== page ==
Mr. FREDERICK. I would be interested to show you a collection which I have made of newspaper clippings indicating the effective use of firearms in self-defense, as a protection against the perpetration of crime. Because of arguments which have been advanced by those who are against the use of guns, I have made it my business to clip from newspapers passing over my desk such cases as I run across of effective self-defense with pistols, most of them pistols. I have a scrap book two thirds full and I can show you dozens and hundred of cases happening every year.
Mr. FREAR. How many in this room have pistols in their pockets for self-defense?
Mr. FREDERICK. I doubt if any have.
Mr. FREAR. I doubt, unless a man anticipates danger, that he is going to carry a pistol. You have looked after the clippings of the man who has used a revolver in self-defense. How many men carry revolvers? What percentage of men carry revolvers?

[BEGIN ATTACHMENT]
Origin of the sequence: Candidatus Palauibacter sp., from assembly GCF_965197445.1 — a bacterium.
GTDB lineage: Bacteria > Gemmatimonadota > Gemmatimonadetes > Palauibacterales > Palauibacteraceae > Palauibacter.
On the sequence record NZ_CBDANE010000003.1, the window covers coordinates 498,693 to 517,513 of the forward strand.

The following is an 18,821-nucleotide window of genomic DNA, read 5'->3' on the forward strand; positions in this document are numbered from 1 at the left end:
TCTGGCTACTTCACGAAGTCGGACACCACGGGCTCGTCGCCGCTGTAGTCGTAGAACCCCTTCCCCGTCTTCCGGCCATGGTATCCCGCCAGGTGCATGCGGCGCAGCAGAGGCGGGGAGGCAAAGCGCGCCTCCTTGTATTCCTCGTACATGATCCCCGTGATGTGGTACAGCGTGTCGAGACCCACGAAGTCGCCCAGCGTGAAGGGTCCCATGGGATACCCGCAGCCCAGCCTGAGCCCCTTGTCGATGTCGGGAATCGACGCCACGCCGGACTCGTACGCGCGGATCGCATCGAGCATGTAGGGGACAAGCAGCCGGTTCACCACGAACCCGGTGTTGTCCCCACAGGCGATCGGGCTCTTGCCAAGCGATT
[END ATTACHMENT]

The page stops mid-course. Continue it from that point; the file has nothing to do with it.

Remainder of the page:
Mr. HILL. Quite a few traveling in automobiles.
Mr. FREDERICK. There are a good many.
Mr. FREAR. I am asking under present conditions
Mr. FREDERICK. I have never believed in the general practice of carrying weapons. I seldom carry one. I have when I felt it was desirable to do so for my own protection. I know that applies in most of the instances where guns are used effectively in self-defense or in places of business and in the home. I do not believe in the general promiscuous toting of guns. I think it should be sharply restricted and only under licenses.
Mr. FREDERICK. In our opinion, little of value can be accomplished by Federal legislation on this point.
Mr. KNUTSON. Is it your thought to submit a substitute measure for H.R. 9066 and at the same time not infringe unnecessarily on the rights of law-abiding citizens?